17West Virginia (Mercer County), Bramwell — The WorkersNational Coal Heritage Trail
Bramwell was not just the home to the owners and operators of the mines. The productive Pocahontas coalfield needed labor. Native Appalachians, immigrants of southern and eastern Europe and African-Americans from the agricultural south filled the . . . Map (db m179100) HM
18West Virginia (Mercer County), Camp Creek — Battle of Clark’s House
Near this site on May 1, 1862, Battle of the Henry Clark House occurred. Lt. Col. Rutherford B. Hayes’ 23rd Ohio Vol. Inf. engaged Confederates under Col. Walter Jenifer. Captain Richard B. Foley, commanding the “Flat Top Copperheads,” the “eyes and . . . Map (db m42173) HM
19West Virginia (Mercer County), Camp Creek — In Memory of Cornelius H. CharltonEast Gulf, West Virginia — 1929-1954 —
Sargent Cornelius H. Charlton, RA 12 265 405. Infantry United States Army, A member of Company C, 24th Infantry Regiment 25th infantry division, distinguished himself by conspicuous gallantry and intrepidity above and beyond the call of duty, in . . . Map (db m164736) HM WM
20West Virginia (Mercer County), Coopers — MR 1 — Bramwell
Called “Home of the Millionaires” when town’s fourteen represented the greatest per capita concentration in the U.S. Incorporated in 1889, Bramwell was the business and residential community for Pocahontas coalfield owners and operators such as J.H. . . . Map (db m1857) HM
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21West Virginia (Mercer County), Coopers — MR 2 — Mill Creek Coal & Coke Co.
John Cooper’s mine in Cooper section of Bramwell shipped 1st coal from W. Virginia’s valuable Pocahontas Coalfield over N&WRR on 4 Nov. 1884. The Coaldale, Caswell Creek & Booth-Bowen mines, operated by Cooper, Jones, Freeman, Booth & Bowen, were . . . Map (db m1858) HM
22West Virginia (Mercer County), Flat Top — Camp Jones
Here in 1862 was stationed the 23rd Ohio Regt., U.S.A. Encamped here were Gen. J.D. Cox, Maj. R.B. Hayes and Sergt. William McKinley. All became governors of Ohio; Hayes and McKinley became Presidents of the United States.Map (db m42175) HM
23West Virginia (Mercer County), Kegley — Feeding the Confederacy
During the Civil War, the Southern war effort relied on its agrarian economy to help support military operations. Although raiding and foraging occurred often, so too did business transactions between the Confederacy and local farmers. Former . . . Map (db m179170) HM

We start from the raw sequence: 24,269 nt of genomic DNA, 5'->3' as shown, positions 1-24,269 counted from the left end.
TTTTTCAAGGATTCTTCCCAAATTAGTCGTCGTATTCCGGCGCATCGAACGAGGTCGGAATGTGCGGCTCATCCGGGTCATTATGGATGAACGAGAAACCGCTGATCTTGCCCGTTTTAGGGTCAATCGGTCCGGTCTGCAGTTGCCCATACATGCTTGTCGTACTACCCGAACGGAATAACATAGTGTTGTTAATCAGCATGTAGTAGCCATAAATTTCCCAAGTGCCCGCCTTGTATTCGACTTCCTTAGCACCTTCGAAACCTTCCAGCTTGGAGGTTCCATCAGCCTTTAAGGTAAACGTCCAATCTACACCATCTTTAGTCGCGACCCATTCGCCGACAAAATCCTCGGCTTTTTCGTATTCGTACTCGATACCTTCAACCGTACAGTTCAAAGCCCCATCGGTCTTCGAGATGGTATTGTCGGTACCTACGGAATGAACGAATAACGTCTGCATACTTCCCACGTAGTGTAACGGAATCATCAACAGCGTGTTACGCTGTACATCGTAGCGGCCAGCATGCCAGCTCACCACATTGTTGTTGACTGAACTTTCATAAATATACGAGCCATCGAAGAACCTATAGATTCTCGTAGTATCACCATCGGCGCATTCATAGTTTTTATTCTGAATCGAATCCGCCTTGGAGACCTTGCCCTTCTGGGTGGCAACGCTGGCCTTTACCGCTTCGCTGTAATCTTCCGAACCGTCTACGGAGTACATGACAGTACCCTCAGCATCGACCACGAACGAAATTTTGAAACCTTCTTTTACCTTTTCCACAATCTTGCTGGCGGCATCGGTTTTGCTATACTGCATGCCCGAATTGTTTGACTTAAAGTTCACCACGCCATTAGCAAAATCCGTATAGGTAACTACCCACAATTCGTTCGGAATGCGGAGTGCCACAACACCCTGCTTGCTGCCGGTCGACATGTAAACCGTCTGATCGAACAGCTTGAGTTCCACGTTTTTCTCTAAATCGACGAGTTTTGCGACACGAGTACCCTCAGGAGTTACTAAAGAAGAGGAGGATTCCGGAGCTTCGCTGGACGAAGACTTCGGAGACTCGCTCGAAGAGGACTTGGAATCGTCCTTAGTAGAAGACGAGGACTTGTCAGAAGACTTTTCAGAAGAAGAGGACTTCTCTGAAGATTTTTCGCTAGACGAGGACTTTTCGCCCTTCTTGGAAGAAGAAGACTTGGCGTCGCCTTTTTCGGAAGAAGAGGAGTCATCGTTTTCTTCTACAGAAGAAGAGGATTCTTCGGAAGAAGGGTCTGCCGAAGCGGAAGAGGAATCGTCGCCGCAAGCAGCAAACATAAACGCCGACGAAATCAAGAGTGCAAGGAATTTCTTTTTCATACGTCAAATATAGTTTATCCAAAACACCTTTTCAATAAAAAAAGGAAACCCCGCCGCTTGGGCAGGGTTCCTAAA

24West Virginia (Mercer County), Lilly Grove — Virginia / West Virginia Vietnam Veterans Memorial
Wythe County, Va Shelby G. Hensley • Kenneth Darrell Spencer • Stephen M Brumfield • Jesse Stephen Manuel Jr. • Edward D. Akers. • Larry Elbert Collins • Luther James Doss Jr. • Michael Eugene Gearheart Mercer County, Wv . . . Map (db m210490) WM
25West Virginia (Mercer County), Princeton — American Revolution Bicentennial Bell
From 1879 to 1929, this bell was rung to open court at the Mercer County Courthouse in Princeton. After the courthouse was dismantled in 1929, the bell was used as a dinner bell at the County poor farm at Gardner. Later discarded at the farm, the . . . Map (db m60030) HM
26West Virginia (Mercer County), Princeton — Battle of Pigeon's Roost
Near a hill south of town on May 17, 1862, Confederate troops led by Maj. Peter Otey surprised and routed a Union regiment commanded by Colonel Louis von Blessing. Federal losses were 18 killed, 56 wounded and 14 captured. Confederate losses were 1 . . . Map (db m37742) HM
27West Virginia (Mercer County), Princeton — Confederate Dead
Side A Erected to the Honor & Memory of the Confederate Soldiers of Mercer County, Virginia (now West Virginia) By the Members of Sons of Confederate Veterans Camp No. 1694-'Flat Top Copperheads’ & Parshandatha Foley Chapter of the Order . . . Map (db m161238) WM
28West Virginia (Mercer County), Princeton — McNutt HouseSole Survivor
This house, the home of physician Robert B. McNutt, is the only antebellum dwelling in Princeton. It survived the fire that Col. Walter H. Jenifer of the 8th Virginia Cavalry ignited on May 1, 1862, as he evacuated the town. Jenifer was . . . Map (db m37744) HM
29West Virginia (Mercer County), Princeton — Mercer Salt Works
The Mercer Salt Works, located at the junction of New River and Lick Creek, began operation in 1850 and supplied salt to the southern part of western Virginia through the use of free and slave labor. On August 10, 1862. troops under Col. Rutherford . . . Map (db m140096) HM
30West Virginia (Mercer County), Princeton — Napoleon Bonaparte French
Born in 1811, French represented Mercer County as delegate and later senator in the Virginia General Assembly. Although he voted against secession as a delegate to the 1861 Richmond Convention, he served in the Confederate Army. He led the 30th . . . Map (db m161236) HM
31West Virginia (Mercer County), Princeton — Princeton
Scene of several actions, May 1862, between Federal troops from General Cox's army and Confederate forces under Jenifer and Wharton. When the Confederates abandoned their camp here, the town was set on fire and partially burned.Map (db m34813) HM
32West Virginia (Mercer County), Princeton — Richard Blankenship
Richard Blankenship, Revolutionary War Soldier, was a member of Major James Robertson's company of New River Valley volunteers who fought at the Battle of Point Pleasant, October 10, 1774. He lived on a 33 acre farm 8 mi. southeast, at Ingleside, . . . Map (db m37738) HM
33West Virginia (Mercer County), Princeton — To The Memory of Gen. Hugh Mercer
To The Memory of Gen. Hugh Mercer 1725-1777 For Whom our County was NamedMap (db m193655) HM
34West Virginia (Mercer County), Rock — Mitchell Clay
Here Mitchell Clay settled in 1775. Eight years later Indians killed two of his children and captured his son Ezekiel. Pursuers killed several of the Indians but the boy was taken into Ohio and burned at the stake.Map (db m117993) HM
35West Virginia (Mercer County), Yards — West Virginia (Mercer County) / Mercer County
West Virginia (Mercer County) "The Mountain State"—western part of the Commonwealth of Virginia until June 20, 1863. Settled by the Germans and Scotch-Irish. It became a line of defense between the English and French . . . Map (db m90595) HM
 
 
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Dec. 6, 2022